Manometric flame apparatus
Accession Number: 2009.ph.86
This apparatus consists of a rectangular piece of wood with various metal attachments connect to and through it. The wood is varnished and thick enough to allow pipes or connections to run through it.
On the front of the largest face there is attached a smaller wooden rectangular section that protrudes from the front. Above this there are two metal faucet-like pieces consisting of short lengths of open pipes facing directly upwards from the face and two rotating arms, one beside each pipe, apparently to open and close the pipes. Above this, there are circular metal plates out of which protrude metal pipes, three from each plate. Two of these pipes point upwards, the other downwards.
On the opposite face from the attachments described above there is a rectangular plate fixed at about the level of the circular plates described above. Two open pipes, larger than those on the other side, protrude directly upwards from this.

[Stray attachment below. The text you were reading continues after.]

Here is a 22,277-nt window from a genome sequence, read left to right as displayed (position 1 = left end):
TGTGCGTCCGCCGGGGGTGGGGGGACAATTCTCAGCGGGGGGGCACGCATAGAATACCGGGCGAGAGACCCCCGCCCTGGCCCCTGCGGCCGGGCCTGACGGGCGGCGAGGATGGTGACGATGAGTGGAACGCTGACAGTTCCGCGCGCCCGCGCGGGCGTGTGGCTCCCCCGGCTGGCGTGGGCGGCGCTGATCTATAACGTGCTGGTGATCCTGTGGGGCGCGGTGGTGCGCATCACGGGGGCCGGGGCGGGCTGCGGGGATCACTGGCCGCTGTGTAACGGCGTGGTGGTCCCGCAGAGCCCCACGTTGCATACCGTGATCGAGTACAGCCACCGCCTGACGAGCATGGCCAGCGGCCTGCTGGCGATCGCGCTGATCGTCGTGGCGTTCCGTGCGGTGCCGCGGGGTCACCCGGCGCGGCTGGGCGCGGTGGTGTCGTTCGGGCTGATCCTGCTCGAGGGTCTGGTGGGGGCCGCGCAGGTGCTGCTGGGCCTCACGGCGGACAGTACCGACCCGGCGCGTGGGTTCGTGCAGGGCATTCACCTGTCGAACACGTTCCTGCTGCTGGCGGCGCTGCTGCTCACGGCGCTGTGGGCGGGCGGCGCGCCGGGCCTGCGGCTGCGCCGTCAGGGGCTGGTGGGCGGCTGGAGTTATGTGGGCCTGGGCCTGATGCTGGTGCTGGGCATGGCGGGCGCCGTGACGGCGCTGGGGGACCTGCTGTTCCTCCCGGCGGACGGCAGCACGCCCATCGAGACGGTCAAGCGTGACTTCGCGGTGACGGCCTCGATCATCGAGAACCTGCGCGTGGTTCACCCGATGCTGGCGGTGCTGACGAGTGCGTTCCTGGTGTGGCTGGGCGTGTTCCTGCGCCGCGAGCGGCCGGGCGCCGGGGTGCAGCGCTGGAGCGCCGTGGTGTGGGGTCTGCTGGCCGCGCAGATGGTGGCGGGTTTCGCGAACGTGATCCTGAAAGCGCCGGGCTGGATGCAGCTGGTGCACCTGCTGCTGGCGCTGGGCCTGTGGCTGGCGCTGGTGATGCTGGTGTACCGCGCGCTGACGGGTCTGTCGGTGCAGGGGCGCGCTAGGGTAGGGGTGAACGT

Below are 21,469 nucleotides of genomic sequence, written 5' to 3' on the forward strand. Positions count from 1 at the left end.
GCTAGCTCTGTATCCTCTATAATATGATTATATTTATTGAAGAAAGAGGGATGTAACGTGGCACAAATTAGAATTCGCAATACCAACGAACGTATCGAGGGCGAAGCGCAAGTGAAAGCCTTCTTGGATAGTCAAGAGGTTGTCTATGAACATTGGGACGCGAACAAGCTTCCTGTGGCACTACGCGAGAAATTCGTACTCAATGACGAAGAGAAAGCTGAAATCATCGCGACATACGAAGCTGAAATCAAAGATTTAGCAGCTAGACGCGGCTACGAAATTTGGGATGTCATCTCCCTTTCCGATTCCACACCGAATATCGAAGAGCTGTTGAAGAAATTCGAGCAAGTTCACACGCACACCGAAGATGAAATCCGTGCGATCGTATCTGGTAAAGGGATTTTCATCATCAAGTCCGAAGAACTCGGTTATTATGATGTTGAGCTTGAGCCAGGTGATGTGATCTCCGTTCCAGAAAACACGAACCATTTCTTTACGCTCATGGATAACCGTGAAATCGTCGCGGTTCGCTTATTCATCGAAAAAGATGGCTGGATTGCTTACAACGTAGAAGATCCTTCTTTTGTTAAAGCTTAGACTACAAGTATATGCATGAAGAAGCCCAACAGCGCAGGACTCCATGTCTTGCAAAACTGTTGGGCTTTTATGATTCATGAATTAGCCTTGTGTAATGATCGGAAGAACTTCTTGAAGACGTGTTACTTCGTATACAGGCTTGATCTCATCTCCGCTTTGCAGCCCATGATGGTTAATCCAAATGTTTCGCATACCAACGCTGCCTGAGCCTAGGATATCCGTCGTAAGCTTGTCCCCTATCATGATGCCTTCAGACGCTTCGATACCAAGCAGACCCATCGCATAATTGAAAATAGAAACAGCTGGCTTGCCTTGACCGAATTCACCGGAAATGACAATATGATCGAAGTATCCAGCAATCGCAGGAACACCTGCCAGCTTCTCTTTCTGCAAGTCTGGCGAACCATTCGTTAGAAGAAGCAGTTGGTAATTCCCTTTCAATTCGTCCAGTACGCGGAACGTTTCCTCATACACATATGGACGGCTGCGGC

At the bottom of the wooden block, protruding perpendicularly from the face, there is a brass-coloured pipe. This is open and has ridges at the end.
Primary Materials: Wood, Metal: Copper Alloy
On the faucet-face of the instrument: “MAX KOHL
Dimensions (cm): Length = 16, Height = 6, width = 13
This is part of an manometric flame apparatus, used to control the flow and direction of gas used to run manometric flame instruments, such as those constructed by Rudolph Koenig, for example, the Koenig Analyzer (2015.ph.710).
Very Good: The wooden block is in good condition. The metal pieces are somewhat oxidized but with few scratches or marks. The piece appears little-used.
Manufacturer: Max Kohl, Chemnitz i/S
Date of Manufacture: c. 1890-1910
University of Toronto Department of Physics